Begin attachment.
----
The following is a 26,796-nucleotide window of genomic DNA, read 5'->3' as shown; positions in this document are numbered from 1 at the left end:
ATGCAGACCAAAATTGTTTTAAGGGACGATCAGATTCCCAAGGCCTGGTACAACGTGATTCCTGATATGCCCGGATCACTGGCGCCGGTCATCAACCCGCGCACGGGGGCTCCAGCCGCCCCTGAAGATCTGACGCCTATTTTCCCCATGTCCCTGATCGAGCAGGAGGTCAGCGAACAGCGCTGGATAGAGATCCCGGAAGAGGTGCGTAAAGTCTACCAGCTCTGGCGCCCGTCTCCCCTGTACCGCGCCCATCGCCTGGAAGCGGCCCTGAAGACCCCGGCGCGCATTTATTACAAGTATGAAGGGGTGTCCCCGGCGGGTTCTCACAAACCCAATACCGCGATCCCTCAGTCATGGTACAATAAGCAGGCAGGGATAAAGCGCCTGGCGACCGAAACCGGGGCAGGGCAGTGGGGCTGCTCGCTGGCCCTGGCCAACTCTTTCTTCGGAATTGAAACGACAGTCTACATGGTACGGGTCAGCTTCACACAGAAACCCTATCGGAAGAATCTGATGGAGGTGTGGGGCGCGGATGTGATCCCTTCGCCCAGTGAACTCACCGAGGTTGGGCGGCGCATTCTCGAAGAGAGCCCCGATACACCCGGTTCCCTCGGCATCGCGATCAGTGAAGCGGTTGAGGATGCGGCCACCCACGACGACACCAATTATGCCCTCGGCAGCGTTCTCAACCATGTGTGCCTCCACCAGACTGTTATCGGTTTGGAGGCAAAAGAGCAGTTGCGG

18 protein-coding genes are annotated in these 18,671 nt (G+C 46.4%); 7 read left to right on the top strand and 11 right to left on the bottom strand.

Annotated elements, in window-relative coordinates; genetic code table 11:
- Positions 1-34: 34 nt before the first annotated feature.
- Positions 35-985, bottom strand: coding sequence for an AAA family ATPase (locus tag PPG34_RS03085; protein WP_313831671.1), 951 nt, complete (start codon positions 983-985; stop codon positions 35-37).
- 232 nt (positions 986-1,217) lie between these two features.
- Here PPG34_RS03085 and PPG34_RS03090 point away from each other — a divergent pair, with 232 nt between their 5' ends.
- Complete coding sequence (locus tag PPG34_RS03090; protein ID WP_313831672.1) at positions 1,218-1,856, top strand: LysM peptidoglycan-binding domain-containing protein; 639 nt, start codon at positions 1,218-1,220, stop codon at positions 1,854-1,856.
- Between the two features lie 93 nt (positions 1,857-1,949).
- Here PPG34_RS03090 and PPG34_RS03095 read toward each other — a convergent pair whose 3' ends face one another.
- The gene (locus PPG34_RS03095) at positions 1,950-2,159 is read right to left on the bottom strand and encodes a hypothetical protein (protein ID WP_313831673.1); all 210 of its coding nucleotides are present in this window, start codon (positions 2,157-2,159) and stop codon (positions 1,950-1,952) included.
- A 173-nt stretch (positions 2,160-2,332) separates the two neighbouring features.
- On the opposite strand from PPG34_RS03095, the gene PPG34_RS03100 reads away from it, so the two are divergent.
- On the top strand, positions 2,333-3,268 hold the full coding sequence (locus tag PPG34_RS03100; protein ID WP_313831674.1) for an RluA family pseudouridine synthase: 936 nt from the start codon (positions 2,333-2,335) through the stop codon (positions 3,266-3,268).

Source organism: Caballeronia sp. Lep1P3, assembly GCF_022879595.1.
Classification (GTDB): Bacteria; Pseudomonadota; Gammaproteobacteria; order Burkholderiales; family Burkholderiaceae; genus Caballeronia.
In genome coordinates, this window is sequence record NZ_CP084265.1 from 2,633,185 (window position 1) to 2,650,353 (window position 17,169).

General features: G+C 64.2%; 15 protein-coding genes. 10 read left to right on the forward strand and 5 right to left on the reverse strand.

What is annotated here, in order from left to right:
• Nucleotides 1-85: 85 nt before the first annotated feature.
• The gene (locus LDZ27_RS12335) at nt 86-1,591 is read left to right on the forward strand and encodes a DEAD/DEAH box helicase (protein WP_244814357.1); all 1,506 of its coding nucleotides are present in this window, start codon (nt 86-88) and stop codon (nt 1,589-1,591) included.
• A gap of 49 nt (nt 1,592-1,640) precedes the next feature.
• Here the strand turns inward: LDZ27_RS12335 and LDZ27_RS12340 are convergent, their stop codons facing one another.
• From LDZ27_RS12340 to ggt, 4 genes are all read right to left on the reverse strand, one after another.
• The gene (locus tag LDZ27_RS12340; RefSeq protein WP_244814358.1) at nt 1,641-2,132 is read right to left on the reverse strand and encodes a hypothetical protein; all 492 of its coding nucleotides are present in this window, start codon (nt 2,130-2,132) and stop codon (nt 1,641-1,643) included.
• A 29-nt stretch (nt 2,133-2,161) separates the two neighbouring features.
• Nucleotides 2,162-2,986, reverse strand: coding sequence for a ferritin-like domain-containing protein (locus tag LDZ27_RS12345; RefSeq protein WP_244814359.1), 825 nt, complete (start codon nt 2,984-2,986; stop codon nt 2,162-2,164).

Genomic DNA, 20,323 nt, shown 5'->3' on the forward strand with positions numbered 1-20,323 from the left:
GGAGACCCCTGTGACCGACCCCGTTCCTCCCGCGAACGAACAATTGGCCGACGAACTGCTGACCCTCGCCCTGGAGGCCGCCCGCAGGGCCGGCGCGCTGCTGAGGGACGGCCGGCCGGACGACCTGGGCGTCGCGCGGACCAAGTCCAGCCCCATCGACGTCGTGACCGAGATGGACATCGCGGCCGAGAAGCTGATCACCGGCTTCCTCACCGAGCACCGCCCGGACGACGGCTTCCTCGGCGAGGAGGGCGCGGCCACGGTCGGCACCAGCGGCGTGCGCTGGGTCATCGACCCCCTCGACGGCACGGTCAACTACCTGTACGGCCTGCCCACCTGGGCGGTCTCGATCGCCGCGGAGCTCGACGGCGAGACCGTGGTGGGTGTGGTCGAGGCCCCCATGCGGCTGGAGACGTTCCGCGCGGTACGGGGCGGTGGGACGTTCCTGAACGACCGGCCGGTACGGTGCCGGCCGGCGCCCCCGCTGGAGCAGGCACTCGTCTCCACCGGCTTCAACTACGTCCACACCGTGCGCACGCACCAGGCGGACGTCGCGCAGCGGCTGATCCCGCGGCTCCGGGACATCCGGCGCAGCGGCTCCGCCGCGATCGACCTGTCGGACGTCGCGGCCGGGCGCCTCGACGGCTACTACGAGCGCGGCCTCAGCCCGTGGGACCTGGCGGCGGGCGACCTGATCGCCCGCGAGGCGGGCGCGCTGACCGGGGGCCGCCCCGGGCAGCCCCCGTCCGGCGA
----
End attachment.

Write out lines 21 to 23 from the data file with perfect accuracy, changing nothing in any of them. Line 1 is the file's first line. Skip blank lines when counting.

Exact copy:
• Nucleotides 1-85: 85 nt before the first annotated feature.
• The gene (locus LDZ27_RS12335) at nt 86-1,591 is read left to right on the forward strand and encodes a DEAD/DEAH box helicase (protein WP_244814357.1); all 1,506 of its coding nucleotides are present in this window, start codon (nt 86-88) and stop codon (nt 1,589-1,591) included.
• A gap of 49 nt (nt 1,592-1,640) precedes the next feature.